A brief bit of common sense.
Warning. We are not about to offer any earth shattering insights in this short post. However, when the world of finance reaches levels of complexity and duplicity capable of causing the most significant financial crisis since the Depression, simplicity and common sense are often relegated to the far back burner. So, we decided to pour ourselves a bowl of simple facts about housing.
The housing market is hyper-sensitive to interest rate changes.
For a substantial majority of homeowners, houses are their most leveraged assets. In other words, most people actually own very little of their houses. For the most part, the bank or investor that owns our mortgage also owns most of our home.
Interest rate changes so significantly impact housing because interest rate level often determines what type of home a family can afford. Falling rates lead to refinancings and even downward resets of adjustable rate mortgages. Most significantly, there is higher demand for homes and, eventually, higher prices. When credit is cheap and easy to get, homes are more affordable (at least in the short run). Thus, low interest rates generally equals more homeowners and, by the way, low rates of default and foreclosure.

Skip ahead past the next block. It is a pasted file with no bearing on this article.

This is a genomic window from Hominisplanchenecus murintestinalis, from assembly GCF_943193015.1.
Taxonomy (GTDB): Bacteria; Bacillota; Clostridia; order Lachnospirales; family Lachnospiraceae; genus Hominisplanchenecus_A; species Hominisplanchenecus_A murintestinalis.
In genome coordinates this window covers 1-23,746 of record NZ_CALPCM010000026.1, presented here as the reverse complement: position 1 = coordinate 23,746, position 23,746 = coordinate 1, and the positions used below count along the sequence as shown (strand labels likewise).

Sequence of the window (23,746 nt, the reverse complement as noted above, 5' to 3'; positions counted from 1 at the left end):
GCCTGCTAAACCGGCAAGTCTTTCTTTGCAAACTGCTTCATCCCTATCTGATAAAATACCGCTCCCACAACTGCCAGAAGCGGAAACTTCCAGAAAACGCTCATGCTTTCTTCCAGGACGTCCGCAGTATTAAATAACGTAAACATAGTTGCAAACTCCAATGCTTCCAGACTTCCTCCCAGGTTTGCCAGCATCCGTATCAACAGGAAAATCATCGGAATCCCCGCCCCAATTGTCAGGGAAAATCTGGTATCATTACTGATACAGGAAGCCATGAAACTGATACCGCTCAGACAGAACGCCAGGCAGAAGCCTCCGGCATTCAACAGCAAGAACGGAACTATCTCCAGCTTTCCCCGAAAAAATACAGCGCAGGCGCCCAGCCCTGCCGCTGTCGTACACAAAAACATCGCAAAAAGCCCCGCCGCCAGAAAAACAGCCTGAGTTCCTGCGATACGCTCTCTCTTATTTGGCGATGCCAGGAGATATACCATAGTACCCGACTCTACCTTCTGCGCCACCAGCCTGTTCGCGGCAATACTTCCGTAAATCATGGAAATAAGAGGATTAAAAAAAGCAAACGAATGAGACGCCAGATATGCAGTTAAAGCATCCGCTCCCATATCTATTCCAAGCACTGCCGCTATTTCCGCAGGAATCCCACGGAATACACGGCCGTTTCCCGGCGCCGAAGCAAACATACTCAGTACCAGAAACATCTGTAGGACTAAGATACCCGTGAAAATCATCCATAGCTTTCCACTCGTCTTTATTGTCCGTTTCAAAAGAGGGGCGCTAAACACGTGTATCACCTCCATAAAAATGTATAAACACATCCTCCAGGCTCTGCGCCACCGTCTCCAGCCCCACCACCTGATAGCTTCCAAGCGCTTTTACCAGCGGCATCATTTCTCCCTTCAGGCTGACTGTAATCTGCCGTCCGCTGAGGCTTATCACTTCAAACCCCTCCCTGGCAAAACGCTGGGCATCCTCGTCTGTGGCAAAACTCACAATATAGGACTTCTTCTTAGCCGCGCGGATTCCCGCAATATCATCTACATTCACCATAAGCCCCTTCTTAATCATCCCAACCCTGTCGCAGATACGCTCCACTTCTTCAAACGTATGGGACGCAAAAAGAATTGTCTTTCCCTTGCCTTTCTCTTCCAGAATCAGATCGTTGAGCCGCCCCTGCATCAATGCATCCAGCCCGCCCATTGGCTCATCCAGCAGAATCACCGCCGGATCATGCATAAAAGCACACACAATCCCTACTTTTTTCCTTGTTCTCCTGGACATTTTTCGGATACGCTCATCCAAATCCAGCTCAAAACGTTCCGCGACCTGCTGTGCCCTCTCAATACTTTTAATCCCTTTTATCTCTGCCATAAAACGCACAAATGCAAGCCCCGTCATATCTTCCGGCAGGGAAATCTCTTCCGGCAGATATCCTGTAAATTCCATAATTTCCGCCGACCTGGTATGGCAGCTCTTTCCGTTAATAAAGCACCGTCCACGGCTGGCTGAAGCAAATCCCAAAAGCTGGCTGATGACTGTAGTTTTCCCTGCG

When rates go up, however, refinancings plummet, home sales (and, eventually, prices) decline because the higher cost of borrowing lowers buyer demand. Adjustable rate mortgages reset upward. The segment of the home-owning public that chose adjustable rate mortgages to stretch for houses that may have been unaffordable with traditional fixed rate mortgages can find themselves unable to make their new, higher monthly mortgage payments. Thus, when interest rates increase, defaults and foreclosures follow suit.
As we said, nothing new here. All common sense. Which begs the question - who in their right minds would base an entire industry (subprime lending and, by extension, mortgage backed securities) on the premise that there would not be high default rates on ultra-low interest adjustable rate mortgages to people with poor credit histories succeed after the cycle turned and interest rates climbed back toward historical averages (i.e., when rates started to trend toward the mean)? Who would make this bet? Was anyone be surprised that bad credit borrowers would default in droves once their low initial monthly payments increased by hundreds of dollars a month?
These are not hard questions now, and they weren't hard questions in 2002 or 2003 or 2004, 05, 06, or 07 either. Wall Streetdrove the subprime lending explosion. Wall Street understood interest rate cycles. Wall Street knew rates would rise. Wall Street knew defaults and foreclosures would spike. Wall Street didn't care - the money was rolling in. The fact that Wall Street itself got so badly burned was the product of greed and knowingly reckless risk-taking.
By Brett Sherman, The Sherman Law Firm.